In a gradual process of baby development, a baby learns to control his body. It starts with the head then works down to the trunk, hands and legs. A lot of early movements in baby development are programmed into the tracks of the brain. Before he’s born, a baby already knows how to suck. And if something touches his cheek—the nipple or your finger, for example—he tries to reach it with his mouth.
After a few days he’s more than ready to do his part in nursing. If you try to hold his head still, he becomes angry right away and twists to free it. (Probably he has this instinct to keep from being smothered). On his own, he follows objects with his eyes, usually by about one month, if not before, and begins to reach for things.
Using their hands
As soon as they are born, some babies can put their thumbs or fingers in their mouths any time they want to. Ultrasound examinations during pregnancy show they were probably doing it before delivery. But most can’t get their hands to their mouths with any regularity until they are two to three months old. And because their fists are still clenched tight, it usually takes them longer still to separately get hold of a thumb.
At about two to three months in baby development, many babies will spend hours just looking at their hands, bringing them up until, surprised, they bang themselves in the nose—only to stretch their arms out and start all over again. This is the beginning of eye-hand coordination.
The main business of hands is to grab and handle things. A baby seems to know ahead of time what he’s going to be learning next. Weeks before he can actually grab an object, he looks as if he wants to and tries to grab it. At this stage, if you put a rattle into his hand, he holds on to it and waves it.
Around the middle of the first year of baby development, he learns how to reach something that’s brought within arm’s reach. At about this time, he’ll learn how to transfer an object from one hand to other. Gradually, he handles things more expertly. Starting around nine months, he loves to pick up tiny objects, especially those you don’t want him to (like specks of dirt), carefully and deliberately.
Right-handedness and left-handedness
The subject of handedness in children is a confusing one. Most babies use either hand equally well for the first year or two in baby development, then gradually become right- or left-handed. It is unusual for a baby to have a preference for one hand in the first six to nine months.Right- or left-handedness is an inborn trait, with approximately 10 percent of people being left-handed. Handedness tends to run in families; some families will have several lefties, others may have none. Trying to force a left-handed child to become right-handed is confusing to the brain, which has been set up to work by a different scheme. Incidentally, handedness also applies to a preference for one leg or eye over the other.
Rolling over and falling off
The age when babies roll over, sit up, creep, stand up, or walk, is more variable than the age when they get control of their head or arms. A lot depends on temperament and weight. A wiry, energetic baby is in a great rush to get moving. A plump, placid one may be willing to wait until later.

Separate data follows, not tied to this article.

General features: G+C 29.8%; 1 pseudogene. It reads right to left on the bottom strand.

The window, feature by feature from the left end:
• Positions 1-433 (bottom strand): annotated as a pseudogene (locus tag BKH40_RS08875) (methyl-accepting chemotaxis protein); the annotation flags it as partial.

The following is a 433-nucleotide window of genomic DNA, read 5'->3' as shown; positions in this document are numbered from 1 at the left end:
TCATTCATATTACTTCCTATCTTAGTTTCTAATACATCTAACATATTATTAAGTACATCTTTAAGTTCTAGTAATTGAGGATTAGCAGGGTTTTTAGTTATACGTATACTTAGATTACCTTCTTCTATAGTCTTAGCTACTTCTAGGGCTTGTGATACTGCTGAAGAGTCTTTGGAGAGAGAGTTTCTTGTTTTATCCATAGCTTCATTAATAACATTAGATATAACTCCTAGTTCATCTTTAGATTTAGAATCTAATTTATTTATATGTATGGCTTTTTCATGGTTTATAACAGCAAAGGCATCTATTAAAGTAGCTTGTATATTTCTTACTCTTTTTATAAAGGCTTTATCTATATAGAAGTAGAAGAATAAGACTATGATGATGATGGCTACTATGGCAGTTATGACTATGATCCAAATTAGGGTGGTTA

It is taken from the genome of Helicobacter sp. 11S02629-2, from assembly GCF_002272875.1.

A baby, by the time she tries to roll over, shouldn’t be left unguarded on a table for even as long as it takes you to turn your back. Since you can’t really be sure when that first roll will happen, it’s safest simply to always keep at hand on your baby when she’s up high. By the time she can actually roll over, anywhere from two to six months in baby development,it is not safe to leave her even in the middle of an adult’s bed. It is amazing how fast such a baby can reach the edge, and many do fall from an adult bed to the floor, which makes a parent feel very guilty.
If, after falling from a bed, a baby cries immediately, then stops crying and regains his normal color and activities within a few minutes, he probably has not been injured. If you notice any change in behavior in the next hours or days (fussier, sleepier, not eating, for example), call your doctor or nurse practitioner and describe the event; in most cases, you will be assured that your baby is well. If your child lost consciousness, even for a short time, it’s best to call the doctor promptly.
Most babies learn to sit steadily without support at seven to nine months. But even before babies have the coordination to succeed, they want to try. When you take hold of their hands, they attempt to pull themselves up. This eagerness often raises the question in a parent’s mind: how soon can I prop my baby up in the carriage or high chair? In general, it’s better not to prop babies straight up until they can sit steadily by themselves for many minutes. This doesn’t mean that you can’t pull them up to a sitting position for fun, sit them in your lap, or prop them on a slanted pillow in the carriage as long as the neck and back are straight. It’s a curled-over position that’s not good for long periods.
During early baby development, a high chair is of greatest advantage when babies are eating meals with the rest of the family. On the other hand, falling out of a high chair is worrisome and not uncommon. If you are going to use a high chair, get one with a broad base, so that it doesn’t tip over easily, and always use the strap to buckle your baby in. Don’t ever leave a baby alone in a chair, high or low.
Squirming while being changed
One of the things babies never learn is that they ought to lie still while being changed or dressed. It goes completely against their nature. From the time they learn to roll over until about one year, when they can be dressed standing up, they may cry indignantly or struggle against lying down as if they have never heard of such an outrage.